If you want to do that in an efficient way then the ThinkPad P71 proves that this is possible without having to lug around a desktop unit. Pack it up, arrive, deploy and get the order. That’s solid gold in terms of return on investment.
ThinkPad P71 – Specifications
» Intel Xeon E3 1535 CPU
» 4x 16GB (64GB) DDR4-2400 Memory
» 2x 512GB NVMe PCI-E SSDs
» Nvidia Quadro P5000 GPU (8GB)
» 17.3” 4K (3840 x 2160) Anti-Glare IPS
» Microsoft Windows 10 Pro 64-Bit
» 416mm (w) x 275.5mm (d) x 31.5mm (h)
» 3 years NBD onsite
ThinkPad P71 & VR: Set-up tips for Oculus Rift
Over the last couple of months we’ve been looking at a range of VR enabled tools for this issue (KeyShot 7) as well as forthcoming issues and have been using the ThinkPad P71 and the Oculus Rift as our workhorse test system.
During that time, we’ve come up with a short guide to set-up for this particular combination that should prove interesting for anyone that’s looking for either a portable VR solution, whether to take to client visits or presentations or, indeed, for something that can easily be packed away.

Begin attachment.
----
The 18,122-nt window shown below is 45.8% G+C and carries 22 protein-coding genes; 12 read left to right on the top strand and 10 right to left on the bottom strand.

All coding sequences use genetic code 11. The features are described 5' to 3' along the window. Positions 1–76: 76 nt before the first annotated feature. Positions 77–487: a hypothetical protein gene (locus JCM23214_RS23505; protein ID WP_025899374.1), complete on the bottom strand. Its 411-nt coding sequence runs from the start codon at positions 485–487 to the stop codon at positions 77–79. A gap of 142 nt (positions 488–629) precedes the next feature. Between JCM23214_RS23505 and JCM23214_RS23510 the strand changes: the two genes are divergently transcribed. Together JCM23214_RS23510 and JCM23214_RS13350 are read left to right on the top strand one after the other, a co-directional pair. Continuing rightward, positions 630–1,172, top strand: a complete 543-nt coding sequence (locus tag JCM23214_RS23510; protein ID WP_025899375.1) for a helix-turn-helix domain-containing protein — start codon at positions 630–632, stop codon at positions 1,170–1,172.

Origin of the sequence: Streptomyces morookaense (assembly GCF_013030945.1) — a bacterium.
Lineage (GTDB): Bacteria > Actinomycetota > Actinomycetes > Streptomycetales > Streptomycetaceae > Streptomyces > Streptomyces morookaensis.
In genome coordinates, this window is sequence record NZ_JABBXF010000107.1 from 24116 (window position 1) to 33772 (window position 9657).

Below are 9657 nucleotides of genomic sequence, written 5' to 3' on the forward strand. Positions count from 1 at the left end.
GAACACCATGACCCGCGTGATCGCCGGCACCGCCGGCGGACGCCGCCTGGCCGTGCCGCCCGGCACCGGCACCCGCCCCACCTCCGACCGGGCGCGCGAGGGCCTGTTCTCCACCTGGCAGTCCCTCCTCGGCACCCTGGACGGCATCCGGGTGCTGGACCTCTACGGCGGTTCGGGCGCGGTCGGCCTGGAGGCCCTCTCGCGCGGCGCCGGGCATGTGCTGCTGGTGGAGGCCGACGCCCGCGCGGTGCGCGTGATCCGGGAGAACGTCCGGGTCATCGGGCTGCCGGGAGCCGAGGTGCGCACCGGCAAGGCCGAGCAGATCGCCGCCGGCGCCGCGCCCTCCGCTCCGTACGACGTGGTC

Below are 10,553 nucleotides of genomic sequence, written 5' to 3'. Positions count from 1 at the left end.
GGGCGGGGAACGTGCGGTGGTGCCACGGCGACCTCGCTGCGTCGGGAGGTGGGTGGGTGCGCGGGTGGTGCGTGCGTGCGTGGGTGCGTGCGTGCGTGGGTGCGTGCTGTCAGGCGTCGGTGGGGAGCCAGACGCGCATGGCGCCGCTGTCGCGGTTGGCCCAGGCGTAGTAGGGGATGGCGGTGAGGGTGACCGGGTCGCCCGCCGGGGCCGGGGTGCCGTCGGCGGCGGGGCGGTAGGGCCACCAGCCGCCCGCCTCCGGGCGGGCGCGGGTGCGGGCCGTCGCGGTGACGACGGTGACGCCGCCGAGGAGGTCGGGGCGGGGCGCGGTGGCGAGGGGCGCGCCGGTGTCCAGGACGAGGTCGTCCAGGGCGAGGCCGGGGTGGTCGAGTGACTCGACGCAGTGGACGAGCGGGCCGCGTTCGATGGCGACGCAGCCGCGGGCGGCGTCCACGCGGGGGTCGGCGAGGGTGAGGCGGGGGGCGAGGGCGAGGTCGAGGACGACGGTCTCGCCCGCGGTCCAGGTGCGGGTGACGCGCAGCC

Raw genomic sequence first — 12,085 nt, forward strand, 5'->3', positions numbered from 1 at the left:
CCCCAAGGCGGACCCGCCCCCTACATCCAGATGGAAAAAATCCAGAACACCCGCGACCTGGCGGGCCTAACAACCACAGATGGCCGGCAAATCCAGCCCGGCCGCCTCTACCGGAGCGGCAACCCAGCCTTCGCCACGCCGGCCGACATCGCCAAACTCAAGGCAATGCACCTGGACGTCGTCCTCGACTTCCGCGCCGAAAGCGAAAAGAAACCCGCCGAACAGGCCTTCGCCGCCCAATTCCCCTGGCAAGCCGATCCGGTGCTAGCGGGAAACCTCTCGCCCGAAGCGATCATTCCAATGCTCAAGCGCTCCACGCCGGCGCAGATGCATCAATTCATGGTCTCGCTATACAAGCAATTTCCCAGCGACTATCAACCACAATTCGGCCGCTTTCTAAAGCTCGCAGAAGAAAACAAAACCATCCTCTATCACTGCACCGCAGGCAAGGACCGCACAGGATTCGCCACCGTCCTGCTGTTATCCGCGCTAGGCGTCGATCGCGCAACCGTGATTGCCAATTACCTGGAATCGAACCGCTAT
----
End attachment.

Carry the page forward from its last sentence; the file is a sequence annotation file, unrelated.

Connections are everything: When you set-up any VR rig you need to ensure that your various sensors and HMDs are plugged into the appropriate connections. With the HTC Vive much of this is done wirelessly through a base unit, whereas the Oculus Rift (particularly when you’re using the Touch Sensors) has some additional requirements.
We found that to get the transfer rates (key to accurate and consistent tracking) you need to fi nd out where the separate USB bus connections are. As you have a need for USB for the HDM, then one each for the two sensors, you’ll find yourself working around the machine, with the set-up software running, while you fi nd the best combination. It might be more prudent to invest in a good, high-speed USB 3 hub, but word is that the Oculus set-up software is a little picky in this regard.
Collaboration with displays: One of the benefi ts of the new breed of HMDs is that it’s entirely possible to have one person using them, then others in the session looking at the screen to see what they’re talking about. While the 17.3” display running at 4K is good for a team of two, if you want to project it for a large group, you’ll think you’re immediately out of luck.